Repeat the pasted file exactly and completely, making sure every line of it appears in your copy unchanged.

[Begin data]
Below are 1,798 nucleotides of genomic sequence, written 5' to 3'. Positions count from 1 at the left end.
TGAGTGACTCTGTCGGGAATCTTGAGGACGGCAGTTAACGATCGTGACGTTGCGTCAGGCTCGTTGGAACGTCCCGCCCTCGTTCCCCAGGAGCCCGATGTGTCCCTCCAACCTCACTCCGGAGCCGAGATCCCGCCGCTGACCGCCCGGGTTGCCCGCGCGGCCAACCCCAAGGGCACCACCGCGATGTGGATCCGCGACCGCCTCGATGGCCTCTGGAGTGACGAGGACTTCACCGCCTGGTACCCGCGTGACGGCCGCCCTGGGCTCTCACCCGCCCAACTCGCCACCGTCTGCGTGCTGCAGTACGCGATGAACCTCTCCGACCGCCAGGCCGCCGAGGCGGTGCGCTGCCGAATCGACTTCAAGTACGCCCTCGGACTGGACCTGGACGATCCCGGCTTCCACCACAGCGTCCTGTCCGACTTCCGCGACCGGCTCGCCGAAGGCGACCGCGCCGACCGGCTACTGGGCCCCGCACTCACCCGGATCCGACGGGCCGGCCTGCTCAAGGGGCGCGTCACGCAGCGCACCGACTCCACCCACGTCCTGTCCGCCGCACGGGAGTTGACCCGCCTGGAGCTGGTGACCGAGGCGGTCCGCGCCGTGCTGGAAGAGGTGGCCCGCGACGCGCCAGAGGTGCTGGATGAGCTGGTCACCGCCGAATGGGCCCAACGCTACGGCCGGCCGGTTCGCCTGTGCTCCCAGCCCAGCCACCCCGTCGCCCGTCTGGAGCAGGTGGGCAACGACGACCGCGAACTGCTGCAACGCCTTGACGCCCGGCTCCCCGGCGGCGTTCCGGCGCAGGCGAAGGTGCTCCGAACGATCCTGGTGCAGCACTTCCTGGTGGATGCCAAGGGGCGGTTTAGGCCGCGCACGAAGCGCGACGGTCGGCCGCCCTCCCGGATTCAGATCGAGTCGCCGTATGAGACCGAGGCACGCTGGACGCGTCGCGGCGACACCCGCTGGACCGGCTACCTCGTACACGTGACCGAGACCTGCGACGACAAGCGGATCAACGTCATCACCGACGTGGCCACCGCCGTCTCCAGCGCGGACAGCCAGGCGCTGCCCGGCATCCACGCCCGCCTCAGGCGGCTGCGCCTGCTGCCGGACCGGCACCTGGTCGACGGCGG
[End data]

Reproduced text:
Below are 1,798 nucleotides of genomic sequence, written 5' to 3'. Positions count from 1 at the left end.
TGAGTGACTCTGTCGGGAATCTTGAGGACGGCAGTTAACGATCGTGACGTTGCGTCAGGCTCGTTGGAACGTCCCGCCCTCGTTCCCCAGGAGCCCGATGTGTCCCTCCAACCTCACTCCGGAGCCGAGATCCCGCCGCTGACCGCCCGGGTTGCCCGCGCGGCCAACCCCAAGGGCACCACCGCGATGTGGATCCGCGACCGCCTCGATGGCCTCTGGAGTGACGAGGACTTCACCGCCTGGTACCCGCGTGACGGCCGCCCTGGGCTCTCACCCGCCCAACTCGCCACCGTCTGCGTGCTGCAGTACGCGATGAACCTCTCCGACCGCCAGGCCGCCGAGGCGGTGCGCTGCCGAATCGACTTCAAGTACGCCCTCGGACTGGACCTGGACGATCCCGGCTTCCACCACAGCGTCCTGTCCGACTTCCGCGACCGGCTCGCCGAAGGCGACCGCGCCGACCGGCTACTGGGCCCCGCACTCACCCGGATCCGACGGGCCGGCCTGCTCAAGGGGCGCGTCACGCAGCGCACCGACTCCACCCACGTCCTGTCCGCCGCACGGGAGTTGACCCGCCTGGAGCTGGTGACCGAGGCGGTCCGCGCCGTGCTGGAAGAGGTGGCCCGCGACGCGCCAGAGGTGCTGGATGAGCTGGTCACCGCCGAATGGGCCCAACGCTACGGCCGGCCGGTTCGCCTGTGCTCCCAGCCCAGCCACCCCGTCGCCCGTCTGGAGCAGGTGGGCAACGACGACCGCGAACTGCTGCAACGCCTTGACGCCCGGCTCCCCGGCGGCGTTCCGGCGCAGGCGAAGGTGCTCCGAACGATCCTGGTGCAGCACTTCCTGGTGGATGCCAAGGGGCGGTTTAGGCCGCGCACGAAGCGCGACGGTCGGCCGCCCTCCCGGATTCAGATCGAGTCGCCGTATGAGACCGAGGCACGCTGGACGCGTCGCGGCGACACCCGCTGGACCGGCTACCTCGTACACGTGACCGAGACCTGCGACGACAAGCGGATCAACGTCATCACCGACGTGGCCACCGCCGTCTCCAGCGCGGACAGCCAGGCGCTGCCCGGCATCCACGCCCGCCTCAGGCGGCTGCGCCTGCTGCCGGACCGGCACCTGGTCGACGGCGG